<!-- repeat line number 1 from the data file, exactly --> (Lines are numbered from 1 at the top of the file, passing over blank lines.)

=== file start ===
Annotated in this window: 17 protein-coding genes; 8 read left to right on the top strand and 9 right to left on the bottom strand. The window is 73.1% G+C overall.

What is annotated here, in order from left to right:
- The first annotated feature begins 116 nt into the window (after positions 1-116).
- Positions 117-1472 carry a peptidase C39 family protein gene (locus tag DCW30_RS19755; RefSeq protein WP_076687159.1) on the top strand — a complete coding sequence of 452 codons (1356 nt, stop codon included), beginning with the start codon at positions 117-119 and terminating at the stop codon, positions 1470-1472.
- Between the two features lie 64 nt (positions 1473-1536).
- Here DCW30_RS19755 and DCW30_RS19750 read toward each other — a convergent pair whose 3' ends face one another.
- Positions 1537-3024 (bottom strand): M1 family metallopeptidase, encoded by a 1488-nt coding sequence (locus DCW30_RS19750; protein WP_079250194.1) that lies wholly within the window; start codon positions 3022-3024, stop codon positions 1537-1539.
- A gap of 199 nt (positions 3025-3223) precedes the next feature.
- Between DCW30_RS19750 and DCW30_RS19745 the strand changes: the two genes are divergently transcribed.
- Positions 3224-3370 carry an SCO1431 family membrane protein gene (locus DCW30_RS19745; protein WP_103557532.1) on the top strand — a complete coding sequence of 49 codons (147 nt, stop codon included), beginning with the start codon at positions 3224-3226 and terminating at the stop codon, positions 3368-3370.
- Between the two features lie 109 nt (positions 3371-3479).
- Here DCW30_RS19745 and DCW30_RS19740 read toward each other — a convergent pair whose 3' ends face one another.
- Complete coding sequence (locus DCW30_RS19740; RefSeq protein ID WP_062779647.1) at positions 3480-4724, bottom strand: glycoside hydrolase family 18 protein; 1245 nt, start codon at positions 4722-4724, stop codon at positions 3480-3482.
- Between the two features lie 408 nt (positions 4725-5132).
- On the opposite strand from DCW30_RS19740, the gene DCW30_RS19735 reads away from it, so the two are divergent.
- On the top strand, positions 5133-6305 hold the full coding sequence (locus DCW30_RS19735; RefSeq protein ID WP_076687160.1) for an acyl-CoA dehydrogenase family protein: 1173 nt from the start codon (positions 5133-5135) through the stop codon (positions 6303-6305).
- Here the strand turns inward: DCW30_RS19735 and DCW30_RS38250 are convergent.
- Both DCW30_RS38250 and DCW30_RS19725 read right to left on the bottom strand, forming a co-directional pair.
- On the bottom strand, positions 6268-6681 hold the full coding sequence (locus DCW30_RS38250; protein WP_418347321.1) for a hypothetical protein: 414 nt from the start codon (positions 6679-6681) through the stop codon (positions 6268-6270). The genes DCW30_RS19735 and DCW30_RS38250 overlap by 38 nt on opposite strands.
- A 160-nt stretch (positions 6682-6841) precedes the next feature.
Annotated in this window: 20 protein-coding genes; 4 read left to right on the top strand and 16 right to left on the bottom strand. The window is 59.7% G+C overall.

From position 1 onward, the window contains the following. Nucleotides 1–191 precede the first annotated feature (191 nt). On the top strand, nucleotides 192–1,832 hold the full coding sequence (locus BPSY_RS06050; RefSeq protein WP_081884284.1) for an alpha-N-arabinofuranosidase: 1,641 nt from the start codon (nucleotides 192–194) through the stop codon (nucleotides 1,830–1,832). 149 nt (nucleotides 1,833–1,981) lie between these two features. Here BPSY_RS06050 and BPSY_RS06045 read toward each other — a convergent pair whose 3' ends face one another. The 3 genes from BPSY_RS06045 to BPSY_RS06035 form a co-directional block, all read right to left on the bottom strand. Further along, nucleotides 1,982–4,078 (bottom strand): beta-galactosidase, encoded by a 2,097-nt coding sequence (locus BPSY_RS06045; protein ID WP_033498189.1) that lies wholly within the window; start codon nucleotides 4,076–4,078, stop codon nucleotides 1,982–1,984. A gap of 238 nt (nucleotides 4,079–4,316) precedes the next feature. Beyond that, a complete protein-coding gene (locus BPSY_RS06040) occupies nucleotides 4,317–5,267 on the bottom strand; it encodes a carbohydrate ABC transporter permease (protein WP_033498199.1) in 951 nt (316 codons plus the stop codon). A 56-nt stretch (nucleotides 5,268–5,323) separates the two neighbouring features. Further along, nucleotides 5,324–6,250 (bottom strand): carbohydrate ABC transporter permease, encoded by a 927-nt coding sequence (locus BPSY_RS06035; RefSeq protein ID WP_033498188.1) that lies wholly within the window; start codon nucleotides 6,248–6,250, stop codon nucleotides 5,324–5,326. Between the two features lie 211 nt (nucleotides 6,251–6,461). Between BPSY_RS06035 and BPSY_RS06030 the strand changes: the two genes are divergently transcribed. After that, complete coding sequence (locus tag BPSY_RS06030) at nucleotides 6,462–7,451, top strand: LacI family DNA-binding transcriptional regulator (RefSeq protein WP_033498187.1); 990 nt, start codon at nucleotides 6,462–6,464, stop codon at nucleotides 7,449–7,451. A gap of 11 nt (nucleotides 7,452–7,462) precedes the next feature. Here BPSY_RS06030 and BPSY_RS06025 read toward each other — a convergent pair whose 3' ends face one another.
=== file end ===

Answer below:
Annotated in this window: 17 protein-coding genes; 8 read left to right on the top strand and 9 right to left on the bottom strand. The window is 73.1% G+C overall.